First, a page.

New clothes, new toys, new interests – so many things change as children grow. And don’t forget their storage needs! We have you covered there. Read on for our kids’ room ideas for every age, from infant to tween to teen.
Decorating your baby’s first room is a joyous event filled with adorable artwork and bedding. But you also have to think about the room’s many functions: bedroom, changing room, clothing storage space, playroom – to name a few. To fit all of these into one space requires thoughtful organization and furnishings.
Besides a crib and a chair (for nursing and rocking the baby to sleep), you’ll probably want a changing table in the room for late-night diaper duty. You might also incorporate a dresser to hold folded items. One alternative: a closet system with drawers and shelves. That way, everything’s in one compact area, leaving the floor open for a baby gym, play mat or other things an active infant needs.
Fabric drawers are another option. Use them to contain smaller necessities such as baby wipes, diaper cream and diapers themselves. Bonuses: They inject color into the room and separate toys from onesies.Shop SpaceCreations
When they’ve outgrown their nursery but they’re not quite at the tween stage, how do you keep their room from becoming a perpetual pigsty?
First, consider what your school-age kid has the most of. Is it books, stuffed animals, board games or clothes? The answer will determine the type of storage that will best solve your clutter problem.
Now that you’re armed with that information, you can set up the room for its greatest chance of success. Let your young readers choose their own books and put them back where they belong with a vertical or horizontal storage shelf. For kids who love dolls, cars and stuffies, a toy chest will make post-playtime clean-up quicker and give kids some independence. Does your child enjoy dress-up? Our storage locker has hooks for hanging costumes, hats or capes.
Having the proper organizational products is half the battle to achieving a neat kid’s room. Setting realistic expectations for your child makes up the other half. Read these four tips from a Harvard University expert to encourage tidiness.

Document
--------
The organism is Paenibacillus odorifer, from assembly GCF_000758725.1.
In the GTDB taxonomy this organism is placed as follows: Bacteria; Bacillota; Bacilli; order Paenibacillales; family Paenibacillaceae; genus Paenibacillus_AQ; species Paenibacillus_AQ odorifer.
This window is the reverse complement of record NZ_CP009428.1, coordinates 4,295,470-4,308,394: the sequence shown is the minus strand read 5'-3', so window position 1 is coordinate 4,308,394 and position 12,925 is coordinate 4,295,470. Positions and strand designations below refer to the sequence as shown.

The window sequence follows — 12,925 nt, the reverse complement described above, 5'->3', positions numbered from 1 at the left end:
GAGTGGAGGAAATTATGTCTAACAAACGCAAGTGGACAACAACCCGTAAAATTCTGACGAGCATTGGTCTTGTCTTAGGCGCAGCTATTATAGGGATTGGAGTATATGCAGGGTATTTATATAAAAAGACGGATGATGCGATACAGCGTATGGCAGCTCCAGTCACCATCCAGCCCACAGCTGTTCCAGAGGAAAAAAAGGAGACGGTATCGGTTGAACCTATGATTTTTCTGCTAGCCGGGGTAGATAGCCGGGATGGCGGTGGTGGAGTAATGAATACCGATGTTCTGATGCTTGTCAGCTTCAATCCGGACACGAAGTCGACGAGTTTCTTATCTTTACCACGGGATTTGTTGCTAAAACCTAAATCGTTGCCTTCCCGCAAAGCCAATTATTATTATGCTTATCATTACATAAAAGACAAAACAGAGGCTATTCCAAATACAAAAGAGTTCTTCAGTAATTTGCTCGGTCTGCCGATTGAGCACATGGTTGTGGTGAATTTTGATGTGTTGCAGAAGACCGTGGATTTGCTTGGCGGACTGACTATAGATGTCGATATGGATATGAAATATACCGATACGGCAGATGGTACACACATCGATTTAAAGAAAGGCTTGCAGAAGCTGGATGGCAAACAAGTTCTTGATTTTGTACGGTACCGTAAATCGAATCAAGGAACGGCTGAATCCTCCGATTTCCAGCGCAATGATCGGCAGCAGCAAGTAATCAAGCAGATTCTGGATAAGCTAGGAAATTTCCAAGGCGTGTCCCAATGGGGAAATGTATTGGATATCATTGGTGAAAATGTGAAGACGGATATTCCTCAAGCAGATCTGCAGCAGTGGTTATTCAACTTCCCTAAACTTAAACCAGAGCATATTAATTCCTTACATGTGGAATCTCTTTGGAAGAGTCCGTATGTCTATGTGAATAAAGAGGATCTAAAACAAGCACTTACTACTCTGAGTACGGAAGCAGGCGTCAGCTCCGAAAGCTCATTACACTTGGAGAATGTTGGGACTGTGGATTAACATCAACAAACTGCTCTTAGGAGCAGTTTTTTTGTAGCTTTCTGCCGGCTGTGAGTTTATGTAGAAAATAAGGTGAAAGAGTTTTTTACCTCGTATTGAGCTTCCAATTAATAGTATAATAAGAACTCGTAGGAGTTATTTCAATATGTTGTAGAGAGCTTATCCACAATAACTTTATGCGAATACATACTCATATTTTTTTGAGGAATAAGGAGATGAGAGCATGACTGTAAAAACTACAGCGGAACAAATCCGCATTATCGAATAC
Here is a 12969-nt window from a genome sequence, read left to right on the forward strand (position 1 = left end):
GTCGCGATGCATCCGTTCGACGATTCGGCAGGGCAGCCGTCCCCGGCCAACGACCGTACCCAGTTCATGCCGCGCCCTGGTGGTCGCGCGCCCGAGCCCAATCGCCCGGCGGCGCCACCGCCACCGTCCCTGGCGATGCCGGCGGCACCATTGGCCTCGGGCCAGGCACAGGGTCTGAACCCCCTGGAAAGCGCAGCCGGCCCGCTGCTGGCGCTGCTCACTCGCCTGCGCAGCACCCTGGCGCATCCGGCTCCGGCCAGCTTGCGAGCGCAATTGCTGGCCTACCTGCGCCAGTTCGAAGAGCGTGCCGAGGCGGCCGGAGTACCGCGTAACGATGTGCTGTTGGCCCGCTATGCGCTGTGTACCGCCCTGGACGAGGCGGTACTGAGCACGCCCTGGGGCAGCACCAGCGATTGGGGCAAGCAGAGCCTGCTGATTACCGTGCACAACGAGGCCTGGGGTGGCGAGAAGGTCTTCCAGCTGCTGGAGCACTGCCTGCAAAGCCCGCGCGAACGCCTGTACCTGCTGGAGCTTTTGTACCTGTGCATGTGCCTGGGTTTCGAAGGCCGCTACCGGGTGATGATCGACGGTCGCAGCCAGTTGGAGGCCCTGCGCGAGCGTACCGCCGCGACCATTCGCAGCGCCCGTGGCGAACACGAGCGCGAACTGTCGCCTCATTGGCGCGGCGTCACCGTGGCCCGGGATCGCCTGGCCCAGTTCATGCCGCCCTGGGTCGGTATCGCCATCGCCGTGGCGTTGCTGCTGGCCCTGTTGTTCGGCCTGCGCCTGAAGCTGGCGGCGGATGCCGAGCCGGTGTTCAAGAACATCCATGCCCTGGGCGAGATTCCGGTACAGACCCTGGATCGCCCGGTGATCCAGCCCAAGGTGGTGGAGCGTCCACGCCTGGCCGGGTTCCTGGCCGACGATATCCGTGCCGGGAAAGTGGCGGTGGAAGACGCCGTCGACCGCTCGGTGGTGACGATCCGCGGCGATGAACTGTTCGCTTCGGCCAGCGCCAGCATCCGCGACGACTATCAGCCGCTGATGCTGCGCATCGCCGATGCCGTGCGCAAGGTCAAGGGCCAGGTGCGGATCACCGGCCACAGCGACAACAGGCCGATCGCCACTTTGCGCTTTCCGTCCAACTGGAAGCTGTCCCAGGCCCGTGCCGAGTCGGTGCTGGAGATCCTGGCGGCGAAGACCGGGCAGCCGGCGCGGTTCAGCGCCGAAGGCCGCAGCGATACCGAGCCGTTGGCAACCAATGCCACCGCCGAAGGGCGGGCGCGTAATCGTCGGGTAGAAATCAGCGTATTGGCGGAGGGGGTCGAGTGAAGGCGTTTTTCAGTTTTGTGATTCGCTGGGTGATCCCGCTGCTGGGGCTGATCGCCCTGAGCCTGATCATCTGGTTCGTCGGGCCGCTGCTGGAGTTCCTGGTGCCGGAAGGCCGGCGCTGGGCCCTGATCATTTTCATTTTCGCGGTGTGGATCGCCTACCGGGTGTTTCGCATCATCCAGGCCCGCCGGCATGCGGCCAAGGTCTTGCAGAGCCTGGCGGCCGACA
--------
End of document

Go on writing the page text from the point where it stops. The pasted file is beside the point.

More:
No longer a little one but not quite a teenager, your tween needs a bedroom that can adapt to their quickly changing hobbies and their even more quickly growing body.
Furnishings can go a long way to creating a retreat-like room that your tween can make their own. A loft-style bed frees up valuable floor space – plus, it’s fun! Now there’s room for a desk for homework or gaming. Or go with a bunk bed for sleepovers.
If your kid is into sports, build in storage for balls, bats and other equipment you’re willing to keep inside the house. Leave wall space for any artwork they create or shelving to display their trophies and collectible figures they’re proud of.
Any parent knows that getting your tween to do much of anything they don’t want to do is next to impossible. Don’t lose hope when it comes to cleaning their room, though. Give them incentives that will appeal to them, like an extra hour of screen time or a pizza night.
Also, you can further improve the likelihood with a good organization system. Designated drawers or fabric bins for each type of item, from socks to electronics, can help straightening up go faster – and it will help getting ready in the morning go smoother, too.
As your child turns into a young adult, they need the freedom to explore all the possibilities.
Rearrange or replace the closet so that it can accommodate a variety of clothing – from formalwear to sports uniforms. If your teen is a sneakerhead, install shelving or a case to exhibit their collection. Does your teen like to play with makeup? Set up a vanity in a well-lit part of the room.
Also plan for other activities to happen – like studying, gaming and hanging out with friends. Collaborate with your teen on what to include for these scenarios. Have your teen create a Pinterest board or a wish list on our site to give you some ideas. Then, you can work together to create the room of their dreams.
At every stage of your child’s life, having a space of their own will help their development and self-expression and will teach them responsibility. Use our kids’ room ideas to guide you to designing and organizing their best room.Organize your kid’s room